C-17 alternative fuel research tests to begin|
by Roger Drinnon
Air Mobility Command Public Affairs
9/10/2007 - SCOTT AIR FORCE BASE, Ill. (AFPN) -- Air Mobility Command's chief scientist is now turning his attention to tests to certify Air Force C-17 Globemaster III aircraft to use an alternative fuel mix, which was certified for B-52 Stratofortess Aug. 8.
"The C-17 tests will be important because it's a newer aircraft with newer materials and systems," Dr. Don Erbschloe said.
"Our goal is to have a standard protocol -- a methodology to establish a military standard for the fuel. (The C-17 tests) will validate the methodology we'll use to certify other aircraft."
By 2010, the Air Force goal is to certify all its aircraft to use the fuel blend which mixes JP-8 with fuel produced using the Fischer-Tropsch process -- a process used to convert carbon-based materials into synthetic fuel.
German chemists Franz Fischer and Hans Tropsch developed the method at the Kaiser Wilhem Institute during the 1920s.
"Essentially, using a number of chemicals and catalysts, what (chemists Fischer and Tropsch) were able to do was to reproduce in a laboratory what it takes the earth millions of years to do with organic matter," Mr. Erbschloe said.
Fischer-Tropsch fuel can be synthesized from any carbon-based material, he said.
"The process starts with carbon-based 'feedstock' -- this could be coal, natural gas or any other carbon-based material. Ultimately, it could be bio-mass or even trash," Mr. Erbschloe said. "The first step is to produce 'synthesis gas' or 'syngas' -- a mixture of carbon monoxide and hydrogen. During the catalysis of syngas, you're building up hydrocarbons, and you get a complex 'organic soup' very much like petroleum."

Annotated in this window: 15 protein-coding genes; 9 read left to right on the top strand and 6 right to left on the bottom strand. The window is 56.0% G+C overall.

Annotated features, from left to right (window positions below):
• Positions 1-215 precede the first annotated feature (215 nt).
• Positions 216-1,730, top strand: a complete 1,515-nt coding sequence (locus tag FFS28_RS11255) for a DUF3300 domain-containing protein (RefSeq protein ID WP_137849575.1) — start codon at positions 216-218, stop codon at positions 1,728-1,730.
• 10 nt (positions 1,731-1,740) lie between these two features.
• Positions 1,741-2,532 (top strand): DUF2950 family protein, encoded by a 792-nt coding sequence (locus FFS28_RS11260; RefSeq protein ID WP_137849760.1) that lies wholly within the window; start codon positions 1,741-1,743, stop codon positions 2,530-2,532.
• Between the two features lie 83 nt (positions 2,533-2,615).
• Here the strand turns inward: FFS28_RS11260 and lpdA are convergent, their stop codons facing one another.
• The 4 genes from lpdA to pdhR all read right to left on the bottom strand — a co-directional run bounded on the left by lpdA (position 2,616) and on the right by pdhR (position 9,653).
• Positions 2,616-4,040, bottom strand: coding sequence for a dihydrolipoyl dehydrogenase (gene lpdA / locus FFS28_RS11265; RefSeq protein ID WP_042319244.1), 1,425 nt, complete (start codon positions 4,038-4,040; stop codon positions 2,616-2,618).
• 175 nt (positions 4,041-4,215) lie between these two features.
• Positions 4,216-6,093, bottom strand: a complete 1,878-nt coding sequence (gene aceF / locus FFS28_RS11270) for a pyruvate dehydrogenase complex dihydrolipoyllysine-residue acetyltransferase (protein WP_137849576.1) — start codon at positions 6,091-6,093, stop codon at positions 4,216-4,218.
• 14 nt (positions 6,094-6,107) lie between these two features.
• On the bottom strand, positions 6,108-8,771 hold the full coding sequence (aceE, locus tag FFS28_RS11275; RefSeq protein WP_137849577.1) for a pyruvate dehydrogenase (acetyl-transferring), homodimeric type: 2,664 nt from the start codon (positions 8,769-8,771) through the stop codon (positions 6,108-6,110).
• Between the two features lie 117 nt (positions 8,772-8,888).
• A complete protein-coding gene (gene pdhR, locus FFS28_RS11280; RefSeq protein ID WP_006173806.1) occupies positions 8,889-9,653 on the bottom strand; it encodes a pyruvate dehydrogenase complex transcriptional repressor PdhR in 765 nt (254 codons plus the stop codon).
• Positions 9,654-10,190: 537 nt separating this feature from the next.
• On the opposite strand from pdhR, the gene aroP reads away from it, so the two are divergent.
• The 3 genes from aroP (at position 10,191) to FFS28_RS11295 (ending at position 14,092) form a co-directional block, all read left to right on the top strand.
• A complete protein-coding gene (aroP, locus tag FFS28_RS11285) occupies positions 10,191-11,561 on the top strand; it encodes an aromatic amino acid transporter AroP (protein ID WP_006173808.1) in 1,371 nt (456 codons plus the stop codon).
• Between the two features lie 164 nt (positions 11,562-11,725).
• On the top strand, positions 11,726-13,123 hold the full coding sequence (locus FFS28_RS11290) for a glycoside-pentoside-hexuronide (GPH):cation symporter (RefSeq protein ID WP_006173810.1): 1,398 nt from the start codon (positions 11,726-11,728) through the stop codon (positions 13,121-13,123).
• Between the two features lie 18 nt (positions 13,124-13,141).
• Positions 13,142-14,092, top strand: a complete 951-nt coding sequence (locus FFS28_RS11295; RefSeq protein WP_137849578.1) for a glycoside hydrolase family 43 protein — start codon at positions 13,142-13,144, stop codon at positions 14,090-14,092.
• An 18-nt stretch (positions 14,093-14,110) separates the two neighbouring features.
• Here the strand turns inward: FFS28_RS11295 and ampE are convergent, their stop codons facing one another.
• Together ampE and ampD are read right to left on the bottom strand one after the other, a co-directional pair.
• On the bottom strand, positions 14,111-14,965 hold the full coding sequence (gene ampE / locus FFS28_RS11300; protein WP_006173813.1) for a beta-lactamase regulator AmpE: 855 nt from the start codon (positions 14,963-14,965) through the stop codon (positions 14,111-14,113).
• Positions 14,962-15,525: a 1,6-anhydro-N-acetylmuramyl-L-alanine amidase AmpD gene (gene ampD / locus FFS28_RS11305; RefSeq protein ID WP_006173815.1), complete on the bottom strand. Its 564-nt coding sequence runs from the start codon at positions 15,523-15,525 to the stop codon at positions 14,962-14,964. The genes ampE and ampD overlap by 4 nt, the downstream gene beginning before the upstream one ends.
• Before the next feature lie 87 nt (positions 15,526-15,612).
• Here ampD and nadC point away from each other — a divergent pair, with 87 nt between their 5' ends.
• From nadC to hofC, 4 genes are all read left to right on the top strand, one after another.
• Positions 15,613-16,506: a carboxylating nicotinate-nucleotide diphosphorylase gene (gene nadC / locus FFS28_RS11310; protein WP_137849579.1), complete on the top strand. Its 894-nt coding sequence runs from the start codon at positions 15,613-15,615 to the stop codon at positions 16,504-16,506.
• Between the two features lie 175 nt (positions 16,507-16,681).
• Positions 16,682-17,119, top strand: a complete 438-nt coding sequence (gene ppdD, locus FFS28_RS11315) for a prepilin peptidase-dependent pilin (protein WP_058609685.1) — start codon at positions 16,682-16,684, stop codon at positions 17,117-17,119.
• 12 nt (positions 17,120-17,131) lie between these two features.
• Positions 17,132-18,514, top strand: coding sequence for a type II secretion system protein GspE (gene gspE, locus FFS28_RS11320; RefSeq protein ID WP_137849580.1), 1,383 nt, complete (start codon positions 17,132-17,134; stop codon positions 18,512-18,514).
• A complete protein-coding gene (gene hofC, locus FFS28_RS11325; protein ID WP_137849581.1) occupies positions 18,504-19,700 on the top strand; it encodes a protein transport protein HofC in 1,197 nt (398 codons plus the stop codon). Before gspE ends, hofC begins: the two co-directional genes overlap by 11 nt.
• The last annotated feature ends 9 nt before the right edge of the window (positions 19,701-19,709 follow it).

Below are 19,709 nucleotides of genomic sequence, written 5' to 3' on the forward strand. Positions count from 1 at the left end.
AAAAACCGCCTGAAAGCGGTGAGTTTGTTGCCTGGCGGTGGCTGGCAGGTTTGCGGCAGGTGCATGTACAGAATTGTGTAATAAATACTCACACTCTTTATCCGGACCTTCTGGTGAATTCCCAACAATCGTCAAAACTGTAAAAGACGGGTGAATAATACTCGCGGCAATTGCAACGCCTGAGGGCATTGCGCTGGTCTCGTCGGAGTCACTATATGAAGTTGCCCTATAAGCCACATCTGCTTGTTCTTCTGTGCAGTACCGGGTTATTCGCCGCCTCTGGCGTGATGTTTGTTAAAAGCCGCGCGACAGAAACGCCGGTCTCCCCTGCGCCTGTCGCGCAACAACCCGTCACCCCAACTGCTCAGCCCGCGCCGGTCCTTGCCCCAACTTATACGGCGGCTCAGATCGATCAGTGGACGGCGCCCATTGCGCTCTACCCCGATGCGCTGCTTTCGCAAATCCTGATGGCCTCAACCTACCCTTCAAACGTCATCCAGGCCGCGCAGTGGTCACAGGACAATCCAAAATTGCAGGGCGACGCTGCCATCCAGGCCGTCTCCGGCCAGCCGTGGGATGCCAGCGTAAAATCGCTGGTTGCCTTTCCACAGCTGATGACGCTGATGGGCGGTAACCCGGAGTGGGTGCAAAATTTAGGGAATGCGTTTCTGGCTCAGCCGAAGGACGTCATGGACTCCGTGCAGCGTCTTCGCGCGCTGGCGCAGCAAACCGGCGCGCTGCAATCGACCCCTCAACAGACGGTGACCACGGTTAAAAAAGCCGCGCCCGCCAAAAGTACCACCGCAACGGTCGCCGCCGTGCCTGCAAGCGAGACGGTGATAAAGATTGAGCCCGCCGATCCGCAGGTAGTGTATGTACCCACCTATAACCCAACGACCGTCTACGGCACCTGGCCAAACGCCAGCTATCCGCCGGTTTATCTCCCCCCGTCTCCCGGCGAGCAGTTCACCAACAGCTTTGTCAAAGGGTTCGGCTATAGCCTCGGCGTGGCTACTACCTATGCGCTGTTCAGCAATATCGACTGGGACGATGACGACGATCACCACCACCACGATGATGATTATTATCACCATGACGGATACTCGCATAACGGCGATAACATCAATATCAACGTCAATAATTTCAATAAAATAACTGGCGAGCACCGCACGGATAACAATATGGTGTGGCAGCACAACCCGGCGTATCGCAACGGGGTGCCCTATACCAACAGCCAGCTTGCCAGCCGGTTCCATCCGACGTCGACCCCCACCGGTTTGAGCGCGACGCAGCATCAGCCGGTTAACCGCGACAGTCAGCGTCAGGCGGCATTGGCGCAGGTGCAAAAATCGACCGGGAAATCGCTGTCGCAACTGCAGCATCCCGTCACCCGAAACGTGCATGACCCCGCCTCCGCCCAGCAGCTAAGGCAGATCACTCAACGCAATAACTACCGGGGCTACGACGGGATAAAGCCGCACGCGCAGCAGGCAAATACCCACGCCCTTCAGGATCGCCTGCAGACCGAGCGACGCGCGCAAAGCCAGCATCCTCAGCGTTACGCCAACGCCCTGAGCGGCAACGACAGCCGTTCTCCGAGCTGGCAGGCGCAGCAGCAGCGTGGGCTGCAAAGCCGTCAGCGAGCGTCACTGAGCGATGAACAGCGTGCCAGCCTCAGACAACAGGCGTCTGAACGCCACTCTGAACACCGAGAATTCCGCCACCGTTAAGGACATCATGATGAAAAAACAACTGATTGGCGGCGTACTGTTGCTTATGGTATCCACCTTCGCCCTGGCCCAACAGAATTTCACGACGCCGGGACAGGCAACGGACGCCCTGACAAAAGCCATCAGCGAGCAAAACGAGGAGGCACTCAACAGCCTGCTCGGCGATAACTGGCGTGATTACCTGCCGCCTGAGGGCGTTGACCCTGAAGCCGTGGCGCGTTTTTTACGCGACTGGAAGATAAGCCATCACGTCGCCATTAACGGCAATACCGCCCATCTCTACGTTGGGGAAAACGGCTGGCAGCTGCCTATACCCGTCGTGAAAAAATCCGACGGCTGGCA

A Fischer-Tropsch fuel mix has the potential to burn cleaner than JP-8, he said.
"During the process of creating the organic soup, you don't introduce a lot of particulates and unwanted materials like sulfur compounds," Mr. Erbschloe said. "Indications are that (Fischer-Tropsch fuel) doesn't leave sooty trails."
"In (the B-52 engine) tests, the use of the alternative fuel blend was found to reduce soot emissions by 30 percent at max power and by 60 percent at idle," said Dr. Tim Edwards, a senior chemical engineer for the Air Force Research Laboratory's Fuels Branch. "Sulfur emissions were reduced by 50 percent. These emissions reductions are due to the very high quality of the Fischer-Tropsch fuel blend component."
Although the Fischer-Tropsch process generates excess carbon dioxide, Mr. Erbschloe said he remains confident technologies will emerge soon to capture and store the carbon dioxide generated by the process.
Until more research is done, Fischer-Tropsch fuel is mixed with JP-8 to ensure the fuel contains adequate "aromatics" -- elements found in traditionally-produced fuels and lacking in Fischer-Tropsch fuel, he said.
"Aromatics might be a factor in preventing fuel leaks," Mr. Erbschloe said. "It turns out aromatics might help various seals and o-rings expand and seal properly in aircraft engines during operation."
As fuel prices rise, synthetic fuel becomes economically viable with the potential to reduce dependency on foreign energy sources, said Mr. Erbschloe, a former deputy chief operating officer for the Department of Energy's Office of Science.
"The goal is to make the cost of synthetic fuel comparable to buying JP-8," he said.
Upcoming C-17 tests will be a stepping stone toward improving national energy security as well as toward prompting interest in commercial industry. He said commercial aviation already is working with the Air Force to certify more aircraft to use the fuel blend. The former Air Force command pilot with 3,900 flying hours said Air Force standardization efforts will help define the certification process.
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